Existence of the 'Black Table': Analyzing Racism in America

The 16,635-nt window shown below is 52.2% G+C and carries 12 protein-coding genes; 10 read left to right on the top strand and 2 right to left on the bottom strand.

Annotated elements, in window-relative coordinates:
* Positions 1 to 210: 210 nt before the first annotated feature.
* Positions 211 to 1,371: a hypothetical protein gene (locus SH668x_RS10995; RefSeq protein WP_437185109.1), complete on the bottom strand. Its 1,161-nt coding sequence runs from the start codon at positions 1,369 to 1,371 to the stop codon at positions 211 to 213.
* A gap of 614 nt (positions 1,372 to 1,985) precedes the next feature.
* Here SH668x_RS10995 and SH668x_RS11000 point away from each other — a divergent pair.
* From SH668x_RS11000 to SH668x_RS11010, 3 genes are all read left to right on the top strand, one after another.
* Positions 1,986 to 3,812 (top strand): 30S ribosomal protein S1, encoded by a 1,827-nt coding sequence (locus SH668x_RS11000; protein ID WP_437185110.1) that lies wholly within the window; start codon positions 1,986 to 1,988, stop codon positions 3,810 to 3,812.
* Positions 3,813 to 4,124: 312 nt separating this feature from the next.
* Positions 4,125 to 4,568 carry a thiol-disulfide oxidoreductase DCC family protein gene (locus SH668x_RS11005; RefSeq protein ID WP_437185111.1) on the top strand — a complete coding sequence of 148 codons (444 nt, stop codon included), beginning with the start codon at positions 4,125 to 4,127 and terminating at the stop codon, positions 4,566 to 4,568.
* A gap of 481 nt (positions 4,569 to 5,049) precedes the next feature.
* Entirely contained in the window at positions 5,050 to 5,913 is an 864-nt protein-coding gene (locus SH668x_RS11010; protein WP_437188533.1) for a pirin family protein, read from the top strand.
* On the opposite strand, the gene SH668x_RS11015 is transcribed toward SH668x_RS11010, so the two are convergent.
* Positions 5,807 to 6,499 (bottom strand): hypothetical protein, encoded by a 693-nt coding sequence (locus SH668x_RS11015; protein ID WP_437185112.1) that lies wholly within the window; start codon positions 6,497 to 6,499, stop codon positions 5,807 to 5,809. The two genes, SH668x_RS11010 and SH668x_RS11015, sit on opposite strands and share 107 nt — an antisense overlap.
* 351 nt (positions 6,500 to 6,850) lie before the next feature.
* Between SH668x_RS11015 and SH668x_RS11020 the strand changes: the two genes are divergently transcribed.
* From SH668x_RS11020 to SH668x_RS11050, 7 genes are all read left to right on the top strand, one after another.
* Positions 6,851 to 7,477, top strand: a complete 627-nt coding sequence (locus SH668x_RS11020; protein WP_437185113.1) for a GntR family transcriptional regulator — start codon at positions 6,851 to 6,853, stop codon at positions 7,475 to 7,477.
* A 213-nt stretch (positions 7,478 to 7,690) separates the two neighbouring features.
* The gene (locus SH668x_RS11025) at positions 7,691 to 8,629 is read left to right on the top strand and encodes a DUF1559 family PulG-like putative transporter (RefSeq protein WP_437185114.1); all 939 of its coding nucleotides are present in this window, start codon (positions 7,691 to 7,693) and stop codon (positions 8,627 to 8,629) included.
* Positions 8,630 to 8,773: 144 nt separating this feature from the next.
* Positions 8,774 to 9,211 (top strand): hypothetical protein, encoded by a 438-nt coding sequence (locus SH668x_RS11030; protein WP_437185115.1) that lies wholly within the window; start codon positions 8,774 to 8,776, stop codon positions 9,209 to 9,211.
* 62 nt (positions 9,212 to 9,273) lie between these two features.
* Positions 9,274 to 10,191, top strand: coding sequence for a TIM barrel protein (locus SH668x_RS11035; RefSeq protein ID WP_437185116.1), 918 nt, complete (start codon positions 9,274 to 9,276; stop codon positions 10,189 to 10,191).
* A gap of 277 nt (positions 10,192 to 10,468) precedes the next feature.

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"The Black Table:" Does it still exist? All American teenagers segregate themselves to some extent. Look at any college cafeteria and you will see tables of students who label themselves (or who are labeled by others) as 'jocks,' 'Goths,' 'alternative,' 'punks,' and 'geeks.' Teens and young adults are often desperate for a secure sense of identity and being a part of a clique or a group can satisfy this need. But one troubling trend in the eye of many adults is the tendency for students of color to self-segregate in various aspects of school life. This seems to run counter to the hopes expressed by Martin Luther King Jr. when he envisioned an America where children of all races, religions, and ethnicities could join hands and be free together. In the courts and in published literature, colleges have defended affirmative action because it creates a more diverse learning community for students, as well as propels historically discriminated-against groups into the middle class. Quite often, because of past injustices, certain groups in American society have struggled economically to a greater degree, resulting in a lack of social and economic mobility. Public schools, which are funded through local rather than federal taxes, tend to vary widely in terms of the quality of education they can give to children within the district. Integrated diverse colleges are thought to be the great equalizers: by elevating poorer students and minorities through education, these students can

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